Plastic surgery reality show sparks debate

Updated: 2006-11-15 17:04

After the barnstorming success of Super Girls, the Chinese version of the poplular U.S. TV show "American Idol", another U.S. reality show -- "I Want a Famous Face" -- has arrived in living rooms across the land and is generating even more controversy.

A competitor in China's first artificial beauty pageant receives final touches before the opening presentation in Beijing December 12, 2004. The finals for Miss Artificial Beauty are due to be held Saturday December 18, 2004, when contestants ranging from 17 to 62 years-old will parade their surgical nips and tucks-- enhancements once banned in beauty contests. Cosmetic surgery has become popular in China. [Reuters]

Screened by MTV China at 10 p.m. every evening from September 4 to September 25, the show describes cosmetic surgery that may involve anything from cutting human skin to grinding bones.

Candidates for the surgery are on a quest for beautiful celebrity-like faces but achieving that goal can be painful and the reality show is proving highly controversial.

"Cosmetic surgery, like any kind of surgery, includes bloody scenes that can frighten medical students and even surgeons, let alone ordinary viewers," said Nin Fumin, a cosmetic surgeon in a Guangzhou-based hospital.

Nin's remarks were echoed by Cai Fangming, head of the Shuguang Hospital in Guangzhou, who recommended stricter viewer guidelines., one of the major news websites in China, reported cameramen fainting while shooting scenes in the operating theater.

MTV China has already blurred images on the screen and issued warnings about bloody scenes during the show. It has also avoided peak viewing time for children.

Other cosmetic surgeons fear that, even though it is popular with viewers, the show will drive away potential customers.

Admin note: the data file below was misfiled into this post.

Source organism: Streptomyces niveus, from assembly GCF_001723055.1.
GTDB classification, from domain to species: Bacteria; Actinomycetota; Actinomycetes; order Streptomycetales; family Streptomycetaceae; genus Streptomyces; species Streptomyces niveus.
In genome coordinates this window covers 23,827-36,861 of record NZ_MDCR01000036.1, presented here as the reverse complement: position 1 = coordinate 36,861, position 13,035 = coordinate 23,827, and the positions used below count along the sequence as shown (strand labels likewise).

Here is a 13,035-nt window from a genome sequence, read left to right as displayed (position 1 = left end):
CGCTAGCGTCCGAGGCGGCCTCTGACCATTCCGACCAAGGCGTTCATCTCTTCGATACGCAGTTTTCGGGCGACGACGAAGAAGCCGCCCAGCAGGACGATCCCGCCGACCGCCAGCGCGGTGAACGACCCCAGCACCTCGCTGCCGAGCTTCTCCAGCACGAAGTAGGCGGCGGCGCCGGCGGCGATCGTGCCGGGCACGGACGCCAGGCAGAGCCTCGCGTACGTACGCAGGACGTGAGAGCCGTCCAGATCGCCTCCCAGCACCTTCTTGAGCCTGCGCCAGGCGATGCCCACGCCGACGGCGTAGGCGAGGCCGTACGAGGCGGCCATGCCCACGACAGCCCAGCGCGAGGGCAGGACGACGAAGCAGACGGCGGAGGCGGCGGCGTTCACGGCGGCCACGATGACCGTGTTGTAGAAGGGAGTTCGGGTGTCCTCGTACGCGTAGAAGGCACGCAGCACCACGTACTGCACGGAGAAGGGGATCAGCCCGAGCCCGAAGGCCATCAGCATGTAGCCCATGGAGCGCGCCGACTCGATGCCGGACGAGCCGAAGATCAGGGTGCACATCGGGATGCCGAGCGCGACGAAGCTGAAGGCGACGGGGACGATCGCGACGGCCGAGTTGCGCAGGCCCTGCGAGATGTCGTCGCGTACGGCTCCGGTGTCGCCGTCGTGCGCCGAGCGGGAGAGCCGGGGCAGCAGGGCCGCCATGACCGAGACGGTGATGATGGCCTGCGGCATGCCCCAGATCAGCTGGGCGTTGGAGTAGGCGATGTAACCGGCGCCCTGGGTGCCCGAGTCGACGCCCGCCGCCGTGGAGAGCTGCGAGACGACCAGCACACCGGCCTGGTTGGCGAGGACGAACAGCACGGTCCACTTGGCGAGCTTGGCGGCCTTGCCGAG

"I know a girl who saw surgery being done on someone else and then refused to undergo an operation for double-fold eyelid she had asked for," said Liang Wenbo, director of Yinhang Hospital in Guangzhou.

"In fact, double-fold eyelid surgery is the simplest operation in cosmetic surgery. I don't know if anyone will want to undergo cosmetic surgery after seeing what it is like on the screen," Liang said.

"Creating beauty is not necessarily a beautiful process," he added.

Despite the misgivings of surgeons, ordinary viewers in China have welcomed the new show.

A teacher called Hu from Guangdong Province said the reality show portrayed the reality of cosmetic surgery and what it can do for patients.

"The show gives people a chance to think twice before leaping into the surgery room," Hu said.

"The shows are very different from TV advertisements, which only show the positives. This show tells us lots of patients suffer pain and some of them have encountered disasters like losing their girlfriend or their job after surgery," Hu said.

China issued a circular effective November 1 banning Chinese newspapers and magazines from publishing misleading advertisements about cosmetic surgery operations such as breast enlargement.

Other reality shows about cosmetic surgery, such as the Chinese version of U.S. "The Swan" screened by China Entertainment Television Broadcast Ltd., have also been popular and controversial.

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